26 Things You Need to Know About Presidential Hopeful Rand Paul
Rand Paul, the junior Republican senator from Kentucky, announced he will run for president on Tuesday. His campaign is already solidifying; his website lays out the mission of his campaign and his pledge to voters with the entreaty “Stand with Rand: defeat the Washington machine,” and it shows a growing tally of donations, which steadily crept tens of thousands of dollars higher in the minutes after his bid became official. Speaking from Louisville’s Galt House Hotel, before a carefully chosen crowd of supporters, he promised he was a different kind of Republican. After making his public statement, Paul embarked on a weeklong campaign tour of Iowa, New Hampshire, South Carolina, and Nevada, the key early primary states. He will also attend a fundraiser in Orange County, Calif., home to enclave of wealthy Republicans.
Chants of “President Paul” brought the senator to the stage. “I have a message,” he began. “We’ve come to take our country back. We have come to take our country back from the special interests that use Washington as their personal piggy bank, the special interests that are more concerned with their personal welfare than the general welfare.The Washington machine that gobbles up our freedoms and invades every nook and cranny of our lives must be stopped.”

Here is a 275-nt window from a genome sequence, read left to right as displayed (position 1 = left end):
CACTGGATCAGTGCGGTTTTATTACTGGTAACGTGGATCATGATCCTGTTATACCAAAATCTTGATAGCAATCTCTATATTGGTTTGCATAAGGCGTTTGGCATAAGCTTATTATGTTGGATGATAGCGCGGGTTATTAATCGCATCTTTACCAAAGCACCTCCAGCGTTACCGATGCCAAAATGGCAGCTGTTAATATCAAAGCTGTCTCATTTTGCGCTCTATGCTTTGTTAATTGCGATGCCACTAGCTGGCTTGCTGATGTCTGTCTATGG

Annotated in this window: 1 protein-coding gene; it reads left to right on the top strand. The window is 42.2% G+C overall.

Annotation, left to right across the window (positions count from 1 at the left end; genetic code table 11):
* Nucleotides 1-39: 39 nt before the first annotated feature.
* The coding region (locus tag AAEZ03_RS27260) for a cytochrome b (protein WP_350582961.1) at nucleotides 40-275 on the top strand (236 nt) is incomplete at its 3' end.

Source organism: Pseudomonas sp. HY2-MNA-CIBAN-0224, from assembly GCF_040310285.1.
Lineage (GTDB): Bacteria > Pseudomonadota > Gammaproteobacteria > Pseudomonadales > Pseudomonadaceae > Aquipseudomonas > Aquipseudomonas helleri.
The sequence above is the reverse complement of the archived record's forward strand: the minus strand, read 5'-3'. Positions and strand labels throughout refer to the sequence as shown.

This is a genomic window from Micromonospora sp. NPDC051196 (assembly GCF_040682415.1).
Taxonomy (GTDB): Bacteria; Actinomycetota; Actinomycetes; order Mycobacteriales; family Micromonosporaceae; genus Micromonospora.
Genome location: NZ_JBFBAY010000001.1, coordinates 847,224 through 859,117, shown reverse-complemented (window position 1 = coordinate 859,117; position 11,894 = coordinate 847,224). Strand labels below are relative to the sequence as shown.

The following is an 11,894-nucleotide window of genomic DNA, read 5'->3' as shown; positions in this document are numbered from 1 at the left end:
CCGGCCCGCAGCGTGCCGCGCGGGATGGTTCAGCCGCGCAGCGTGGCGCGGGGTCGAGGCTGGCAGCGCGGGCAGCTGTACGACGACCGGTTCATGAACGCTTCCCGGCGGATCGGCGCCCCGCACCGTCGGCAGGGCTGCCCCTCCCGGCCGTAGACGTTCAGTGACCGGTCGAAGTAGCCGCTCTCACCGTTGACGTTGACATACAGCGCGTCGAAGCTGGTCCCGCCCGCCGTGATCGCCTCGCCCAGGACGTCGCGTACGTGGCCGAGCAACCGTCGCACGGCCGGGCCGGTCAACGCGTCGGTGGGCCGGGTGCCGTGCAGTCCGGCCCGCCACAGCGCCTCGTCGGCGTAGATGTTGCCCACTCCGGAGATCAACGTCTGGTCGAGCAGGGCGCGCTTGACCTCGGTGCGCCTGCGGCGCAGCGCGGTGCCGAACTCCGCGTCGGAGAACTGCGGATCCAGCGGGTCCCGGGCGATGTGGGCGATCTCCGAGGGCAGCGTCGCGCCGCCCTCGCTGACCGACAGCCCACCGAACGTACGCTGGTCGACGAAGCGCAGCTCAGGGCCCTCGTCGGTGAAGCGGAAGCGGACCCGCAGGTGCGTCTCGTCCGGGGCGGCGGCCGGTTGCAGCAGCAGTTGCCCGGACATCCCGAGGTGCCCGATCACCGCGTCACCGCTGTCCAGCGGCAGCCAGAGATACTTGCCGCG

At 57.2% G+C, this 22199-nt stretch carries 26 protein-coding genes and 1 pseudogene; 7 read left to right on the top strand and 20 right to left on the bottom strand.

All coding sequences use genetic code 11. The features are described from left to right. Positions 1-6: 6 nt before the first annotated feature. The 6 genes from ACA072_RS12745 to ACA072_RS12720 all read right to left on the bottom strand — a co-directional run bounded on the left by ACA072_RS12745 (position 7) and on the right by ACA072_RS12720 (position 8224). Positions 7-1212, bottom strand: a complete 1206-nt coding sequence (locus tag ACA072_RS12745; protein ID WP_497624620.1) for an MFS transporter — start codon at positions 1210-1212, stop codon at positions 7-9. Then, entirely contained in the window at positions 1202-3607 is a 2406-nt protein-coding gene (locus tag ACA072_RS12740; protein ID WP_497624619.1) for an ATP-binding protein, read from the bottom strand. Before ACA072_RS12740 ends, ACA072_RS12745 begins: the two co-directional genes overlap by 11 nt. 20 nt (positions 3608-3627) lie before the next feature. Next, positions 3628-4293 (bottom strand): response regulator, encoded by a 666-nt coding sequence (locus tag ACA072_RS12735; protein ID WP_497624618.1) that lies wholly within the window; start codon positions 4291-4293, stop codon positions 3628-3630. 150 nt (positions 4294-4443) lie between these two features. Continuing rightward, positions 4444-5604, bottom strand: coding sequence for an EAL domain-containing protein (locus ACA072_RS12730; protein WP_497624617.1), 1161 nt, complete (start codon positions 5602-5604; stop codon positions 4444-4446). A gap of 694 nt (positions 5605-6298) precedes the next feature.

After winning this year’s Conservative Political Action Conference straw poll it would seem Paul has proven he is capable of capturing widespread appeal, at least within the Republican party. However, Paul’s libertarian leanings may present problems in his quest for his party’s nomination and in the broader election. The fact is libertarians are but a small minority in the United States. Evidence shows Paul is attempting to modifying his stances on key issues to be more aligned with the Republican base, an approach that could backfire if voters judge this reshaping to be only politically (and not ideologically) motivated. Here’s what we know about his nascent campaign thus far.
1. Paul could be on two ballots in November 2016 if he becomes the Republican nominee for president, as his senate seat will be up for reelection next year. Currently, Kentucky law prohibits a candidate from appearing twice on a single ballot. But it seems likely that the state’s GOP, thanks to the reluctant support of the state’s other senator, Republican heavyweight Mitch McConnell, will change that.
2. “I am running for president to return our country to the principles of liberty and limited government,” he said on his website.